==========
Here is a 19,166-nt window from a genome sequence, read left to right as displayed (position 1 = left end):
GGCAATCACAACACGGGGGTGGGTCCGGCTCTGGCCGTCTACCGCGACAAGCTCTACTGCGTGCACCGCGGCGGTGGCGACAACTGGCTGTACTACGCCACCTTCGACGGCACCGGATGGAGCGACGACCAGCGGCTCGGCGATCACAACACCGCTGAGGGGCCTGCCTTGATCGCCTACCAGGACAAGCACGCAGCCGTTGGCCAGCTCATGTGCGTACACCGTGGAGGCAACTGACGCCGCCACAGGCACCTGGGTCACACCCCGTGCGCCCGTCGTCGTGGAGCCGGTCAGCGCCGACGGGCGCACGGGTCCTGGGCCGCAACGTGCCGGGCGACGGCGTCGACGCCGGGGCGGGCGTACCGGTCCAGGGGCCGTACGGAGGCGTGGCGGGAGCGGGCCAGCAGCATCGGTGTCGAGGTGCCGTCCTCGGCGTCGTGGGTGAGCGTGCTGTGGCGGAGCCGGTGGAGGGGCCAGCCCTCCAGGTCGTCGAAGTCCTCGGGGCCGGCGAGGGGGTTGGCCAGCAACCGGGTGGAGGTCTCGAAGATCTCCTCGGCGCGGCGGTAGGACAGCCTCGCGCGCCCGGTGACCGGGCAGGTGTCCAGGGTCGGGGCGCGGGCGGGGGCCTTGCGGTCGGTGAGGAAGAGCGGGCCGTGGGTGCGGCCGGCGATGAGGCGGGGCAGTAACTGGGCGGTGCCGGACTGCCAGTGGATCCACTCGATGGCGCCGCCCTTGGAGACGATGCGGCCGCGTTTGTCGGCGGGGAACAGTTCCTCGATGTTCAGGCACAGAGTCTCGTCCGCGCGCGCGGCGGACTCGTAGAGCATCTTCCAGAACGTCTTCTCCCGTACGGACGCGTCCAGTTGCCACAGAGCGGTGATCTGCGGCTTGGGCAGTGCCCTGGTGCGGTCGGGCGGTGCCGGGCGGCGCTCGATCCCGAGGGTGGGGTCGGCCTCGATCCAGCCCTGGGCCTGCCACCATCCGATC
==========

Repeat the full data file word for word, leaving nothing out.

Here is a 19,166-nt window from a genome sequence, read left to right as displayed (position 1 = left end):
GGCAATCACAACACGGGGGTGGGTCCGGCTCTGGCCGTCTACCGCGACAAGCTCTACTGCGTGCACCGCGGCGGTGGCGACAACTGGCTGTACTACGCCACCTTCGACGGCACCGGATGGAGCGACGACCAGCGGCTCGGCGATCACAACACCGCTGAGGGGCCTGCCTTGATCGCCTACCAGGACAAGCACGCAGCCGTTGGCCAGCTCATGTGCGTACACCGTGGAGGCAACTGACGCCGCCACAGGCACCTGGGTCACACCCCGTGCGCCCGTCGTCGTGGAGCCGGTCAGCGCCGACGGGCGCACGGGTCCTGGGCCGCAACGTGCCGGGCGACGGCGTCGACGCCGGGGCGGGCGTACCGGTCCAGGGGCCGTACGGAGGCGTGGCGGGAGCGGGCCAGCAGCATCGGTGTCGAGGTGCCGTCCTCGGCGTCGTGGGTGAGCGTGCTGTGGCGGAGCCGGTGGAGGGGCCAGCCCTCCAGGTCGTCGAAGTCCTCGGGGCCGGCGAGGGGGTTGGCCAGCAACCGGGTGGAGGTCTCGAAGATCTCCTCGGCGCGGCGGTAGGACAGCCTCGCGCGCCCGGTGACCGGGCAGGTGTCCAGGGTCGGGGCGCGGGCGGGGGCCTTGCGGTCGGTGAGGAAGAGCGGGCCGTGGGTGCGGCCGGCGATGAGGCGGGGCAGTAACTGGGCGGTGCCGGACTGCCAGTGGATCCACTCGATGGCGCCGCCCTTGGAGACGATGCGGCCGCGTTTGTCGGCGGGGAACAGTTCCTCGATGTTCAGGCACAGAGTCTCGTCCGCGCGCGCGGCGGACTCGTAGAGCATCTTCCAGAACGTCTTCTCCCGTACGGACGCGTCCAGTTGCCACAGAGCGGTGATCTGCGGCTTGGGCAGTGCCCTGGTGCGGTCGGGCGGTGCCGGGCGGCGCTCGATCCCGAGGGTGGGGTCGGCCTCGATCCAGCCCTGGGCCTGCCACCATCCGATC